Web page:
I know I was kind of off topic with most of that previous paragraph, so I'll try to get back on track now. Anyway, once I got older, and with the introduction of the VCR to just about everyone, I used that opportunity to watch as many horror anthology movies as I could get. My experiences with these movies has been mixed. There have been some I liked, like Trilogy Of Terror, the famous made for television effort with Karen Black. There was also the British Tales From The Crypt movie and its follow-up Vault Of Horror. There have also been some that I didn't like, and I will confess there are a lot more of those than those I liked. I won't get into those duds except to say that the worse one has to be Mania, a cheap and videotaped effort from Canada which has problems that go far beyond the fact that the twists at the end of each story are painfully predictable right from the start. Despite the fact that I find most horror anthology movies unsuccessful, I am still seeking them out after all these years. Why have I given this genre so many chances after being disappointed most of the time? I had to think about this for a moment, and I came up with several answers. The first is that with an anthology, you get variety; if one story is a dud, you are not stuck with it for the entire running time. There is the strong possibility you will be entertained in different ways. The second reason I seek out these movies is that each of the stories usually contain a twist of some kind. With many movies content to reuse the same ideas, the promise of something unexpected is appealing.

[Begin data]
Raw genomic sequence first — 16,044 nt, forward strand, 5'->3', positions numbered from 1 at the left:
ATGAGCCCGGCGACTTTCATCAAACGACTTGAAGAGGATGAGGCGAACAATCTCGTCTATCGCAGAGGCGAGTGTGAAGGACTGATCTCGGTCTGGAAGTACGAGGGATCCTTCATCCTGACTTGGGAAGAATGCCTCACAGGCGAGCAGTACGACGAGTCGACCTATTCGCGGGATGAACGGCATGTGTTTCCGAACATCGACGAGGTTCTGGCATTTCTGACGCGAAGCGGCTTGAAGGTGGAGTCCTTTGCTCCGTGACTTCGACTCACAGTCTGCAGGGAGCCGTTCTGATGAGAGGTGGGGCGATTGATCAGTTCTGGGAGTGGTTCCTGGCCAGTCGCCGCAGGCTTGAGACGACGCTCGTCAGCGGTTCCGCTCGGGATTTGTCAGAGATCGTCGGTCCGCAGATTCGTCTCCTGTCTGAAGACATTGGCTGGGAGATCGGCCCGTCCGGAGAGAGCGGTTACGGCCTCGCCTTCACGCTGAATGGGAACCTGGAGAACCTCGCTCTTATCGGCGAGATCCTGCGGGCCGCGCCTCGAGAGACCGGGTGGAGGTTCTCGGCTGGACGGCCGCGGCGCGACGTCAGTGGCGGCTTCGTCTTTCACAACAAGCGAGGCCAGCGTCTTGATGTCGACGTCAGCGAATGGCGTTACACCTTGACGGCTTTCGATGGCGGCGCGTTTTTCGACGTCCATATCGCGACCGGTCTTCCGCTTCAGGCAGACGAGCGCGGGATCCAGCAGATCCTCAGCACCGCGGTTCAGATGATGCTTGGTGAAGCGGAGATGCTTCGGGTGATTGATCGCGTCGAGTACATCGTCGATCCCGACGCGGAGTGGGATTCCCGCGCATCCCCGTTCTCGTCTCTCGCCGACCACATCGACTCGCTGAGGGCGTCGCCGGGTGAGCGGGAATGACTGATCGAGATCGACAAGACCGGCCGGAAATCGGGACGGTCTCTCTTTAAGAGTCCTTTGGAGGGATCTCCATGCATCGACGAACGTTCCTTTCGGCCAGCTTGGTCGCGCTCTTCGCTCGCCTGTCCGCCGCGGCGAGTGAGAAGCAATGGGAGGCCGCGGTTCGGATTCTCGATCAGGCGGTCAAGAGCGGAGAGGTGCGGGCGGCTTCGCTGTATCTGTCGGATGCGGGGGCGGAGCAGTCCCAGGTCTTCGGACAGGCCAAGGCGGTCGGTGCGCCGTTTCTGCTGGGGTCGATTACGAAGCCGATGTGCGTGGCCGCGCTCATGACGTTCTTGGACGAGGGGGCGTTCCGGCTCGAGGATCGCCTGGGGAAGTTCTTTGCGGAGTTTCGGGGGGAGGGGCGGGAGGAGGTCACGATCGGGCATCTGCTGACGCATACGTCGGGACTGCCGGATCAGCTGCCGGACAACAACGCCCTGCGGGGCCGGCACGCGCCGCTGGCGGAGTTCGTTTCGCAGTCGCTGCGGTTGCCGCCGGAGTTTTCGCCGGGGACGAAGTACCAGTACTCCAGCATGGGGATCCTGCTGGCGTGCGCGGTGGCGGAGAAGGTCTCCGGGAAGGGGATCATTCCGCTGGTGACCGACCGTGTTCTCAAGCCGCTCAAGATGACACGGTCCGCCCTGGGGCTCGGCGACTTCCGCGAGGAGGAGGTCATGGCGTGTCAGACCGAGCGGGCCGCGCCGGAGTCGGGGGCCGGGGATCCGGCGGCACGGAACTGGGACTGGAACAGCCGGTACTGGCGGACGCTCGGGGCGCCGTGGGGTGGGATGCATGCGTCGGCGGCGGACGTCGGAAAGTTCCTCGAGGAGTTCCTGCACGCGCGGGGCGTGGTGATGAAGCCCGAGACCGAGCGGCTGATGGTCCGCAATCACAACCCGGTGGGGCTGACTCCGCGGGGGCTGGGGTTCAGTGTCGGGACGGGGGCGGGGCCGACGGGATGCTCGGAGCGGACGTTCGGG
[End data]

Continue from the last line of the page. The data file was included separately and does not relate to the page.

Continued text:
So you can imagine that when I got a copy of Black Sabbath in the mail from my DVD mail renter provider, I was very excited to finally get to watch it. I must admit that I did have the chance to rent it when I was much younger, but I never did, probably because it was an older movie, and back then I had a kind of prejudice against older movies. (I've matured, at least in this regard.) I was excited to get the chance to watch it because it was directed by Mario Bava (Rabid Dogs), not just an Italian director, but one of the best Italian directors I have come across. And the movie is introduced by Boris Karloff, who also appears in one of the stories - so there's something for everyone. The first story is "The Telephone", starring Michele Mercier and Lydia Alfonsi. It starts with Rosy, a woman who at the beginning has just got home after some sort of party. The telephone rings twice, but she just hears silence when she answers it. But the third time it rings, she hears a mysterious stranger who not only has a creepy tone to his voice, but tells her straight out he's going to kill her. Not only that, the owner of this voice seems able to see Rosy as he speaks to her. It soon becomes clear that Rosy is getting a call from a haunted past of hers. But what happened, exactly? To Bava's credit, he does not spoil things by having everything revealed by one long and rambling explanation. He not only reveals things one piece at a time, but just about each revelation brings in a new question. As a result, I was intrigued by what was happening in this segment, and I was fixed until the end.